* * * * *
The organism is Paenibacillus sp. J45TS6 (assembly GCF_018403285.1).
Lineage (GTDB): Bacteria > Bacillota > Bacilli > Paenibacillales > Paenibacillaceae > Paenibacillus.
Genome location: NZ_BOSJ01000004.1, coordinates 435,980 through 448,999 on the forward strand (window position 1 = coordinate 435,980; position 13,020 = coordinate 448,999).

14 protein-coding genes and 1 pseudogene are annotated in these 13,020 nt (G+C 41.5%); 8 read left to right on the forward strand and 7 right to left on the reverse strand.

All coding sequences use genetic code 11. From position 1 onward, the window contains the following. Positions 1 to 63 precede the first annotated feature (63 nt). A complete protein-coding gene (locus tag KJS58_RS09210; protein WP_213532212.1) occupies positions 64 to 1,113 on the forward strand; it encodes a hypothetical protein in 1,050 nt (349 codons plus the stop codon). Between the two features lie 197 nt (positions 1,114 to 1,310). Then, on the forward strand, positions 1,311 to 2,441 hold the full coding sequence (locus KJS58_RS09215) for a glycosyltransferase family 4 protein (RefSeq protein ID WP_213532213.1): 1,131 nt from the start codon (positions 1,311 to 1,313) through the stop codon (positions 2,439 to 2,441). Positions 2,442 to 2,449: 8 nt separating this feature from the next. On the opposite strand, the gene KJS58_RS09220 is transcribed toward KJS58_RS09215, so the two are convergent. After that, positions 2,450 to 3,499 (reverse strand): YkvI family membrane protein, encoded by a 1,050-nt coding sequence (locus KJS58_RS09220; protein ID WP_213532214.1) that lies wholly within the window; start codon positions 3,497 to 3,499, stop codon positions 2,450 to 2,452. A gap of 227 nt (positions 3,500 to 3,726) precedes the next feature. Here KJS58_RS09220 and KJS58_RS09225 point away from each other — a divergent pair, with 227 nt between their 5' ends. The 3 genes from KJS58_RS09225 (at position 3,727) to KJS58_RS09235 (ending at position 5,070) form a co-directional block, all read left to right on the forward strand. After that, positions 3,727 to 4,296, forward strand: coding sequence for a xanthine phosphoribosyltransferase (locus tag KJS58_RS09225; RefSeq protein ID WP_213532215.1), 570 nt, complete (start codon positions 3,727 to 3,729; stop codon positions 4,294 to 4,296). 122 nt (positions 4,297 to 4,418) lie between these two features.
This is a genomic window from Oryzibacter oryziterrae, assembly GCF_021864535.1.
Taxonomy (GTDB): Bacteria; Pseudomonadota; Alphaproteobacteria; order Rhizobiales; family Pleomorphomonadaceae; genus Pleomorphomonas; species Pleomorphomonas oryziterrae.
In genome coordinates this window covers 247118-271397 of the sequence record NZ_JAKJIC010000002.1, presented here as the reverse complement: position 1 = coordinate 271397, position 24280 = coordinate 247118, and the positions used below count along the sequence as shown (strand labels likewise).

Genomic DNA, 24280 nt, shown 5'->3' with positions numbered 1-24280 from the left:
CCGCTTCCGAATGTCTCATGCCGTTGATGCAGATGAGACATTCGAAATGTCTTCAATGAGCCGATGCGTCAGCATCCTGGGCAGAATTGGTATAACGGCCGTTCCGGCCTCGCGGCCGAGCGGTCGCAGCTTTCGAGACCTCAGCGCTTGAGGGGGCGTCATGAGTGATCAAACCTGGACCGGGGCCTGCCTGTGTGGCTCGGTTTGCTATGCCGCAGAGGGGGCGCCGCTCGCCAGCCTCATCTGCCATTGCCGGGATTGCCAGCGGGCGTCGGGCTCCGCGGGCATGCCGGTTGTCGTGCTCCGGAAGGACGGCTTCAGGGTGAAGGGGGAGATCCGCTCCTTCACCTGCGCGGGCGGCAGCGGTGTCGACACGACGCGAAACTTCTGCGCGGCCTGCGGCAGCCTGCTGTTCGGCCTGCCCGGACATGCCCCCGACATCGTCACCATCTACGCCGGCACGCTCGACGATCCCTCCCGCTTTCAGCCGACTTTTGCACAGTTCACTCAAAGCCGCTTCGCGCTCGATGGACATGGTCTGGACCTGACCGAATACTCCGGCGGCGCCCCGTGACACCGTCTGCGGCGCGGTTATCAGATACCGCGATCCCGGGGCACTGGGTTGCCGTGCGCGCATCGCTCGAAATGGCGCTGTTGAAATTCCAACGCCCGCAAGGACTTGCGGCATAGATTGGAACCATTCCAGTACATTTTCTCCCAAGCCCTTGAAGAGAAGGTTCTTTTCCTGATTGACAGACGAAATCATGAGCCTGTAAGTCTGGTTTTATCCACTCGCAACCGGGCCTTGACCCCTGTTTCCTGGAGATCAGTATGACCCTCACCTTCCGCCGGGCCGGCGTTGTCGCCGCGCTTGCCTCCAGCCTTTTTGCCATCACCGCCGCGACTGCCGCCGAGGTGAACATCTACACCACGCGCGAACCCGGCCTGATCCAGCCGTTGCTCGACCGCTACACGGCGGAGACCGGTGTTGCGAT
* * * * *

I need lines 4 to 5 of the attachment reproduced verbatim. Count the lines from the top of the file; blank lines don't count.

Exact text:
14 protein-coding genes and 1 pseudogene are annotated in these 13,020 nt (G+C 41.5%); 8 read left to right on the forward strand and 7 right to left on the reverse strand.

All coding sequences use genetic code 11. From position 1 onward, the window contains the following. Positions 1 to 63 precede the first annotated feature (63 nt). A complete protein-coding gene (locus tag KJS58_RS09210; protein WP_213532212.1) occupies positions 64 to 1,113 on the forward strand; it encodes a hypothetical protein in 1,050 nt (349 codons plus the stop codon). Between the two features lie 197 nt (positions 1,114 to 1,310). Then, on the forward strand, positions 1,311 to 2,441 hold the full coding sequence (locus KJS58_RS09215) for a glycosyltransferase family 4 protein (RefSeq protein ID WP_213532213.1): 1,131 nt from the start codon (positions 1,311 to 1,313) through the stop codon (positions 2,439 to 2,441). Positions 2,442 to 2,449: 8 nt separating this feature from the next. On the opposite strand, the gene KJS58_RS09220 is transcribed toward KJS58_RS09215, so the two are convergent. After that, positions 2,450 to 3,499 (reverse strand): YkvI family membrane protein, encoded by a 1,050-nt coding sequence (locus KJS58_RS09220; protein ID WP_213532214.1) that lies wholly within the window; start codon positions 3,497 to 3,499, stop codon positions 2,450 to 2,452. A gap of 227 nt (positions 3,500 to 3,726) precedes the next feature. Here KJS58_RS09220 and KJS58_RS09225 point away from each other — a divergent pair, with 227 nt between their 5' ends. The 3 genes from KJS58_RS09225 (at position 3,727) to KJS58_RS09235 (ending at position 5,070) form a co-directional block, all read left to right on the forward strand. After that, positions 3,727 to 4,296, forward strand: coding sequence for a xanthine phosphoribosyltransferase (locus tag KJS58_RS09225; RefSeq protein ID WP_213532215.1), 570 nt, complete (start codon positions 3,727 to 3,729; stop codon positions 4,294 to 4,296). 122 nt (positions 4,297 to 4,418) lie between these two features.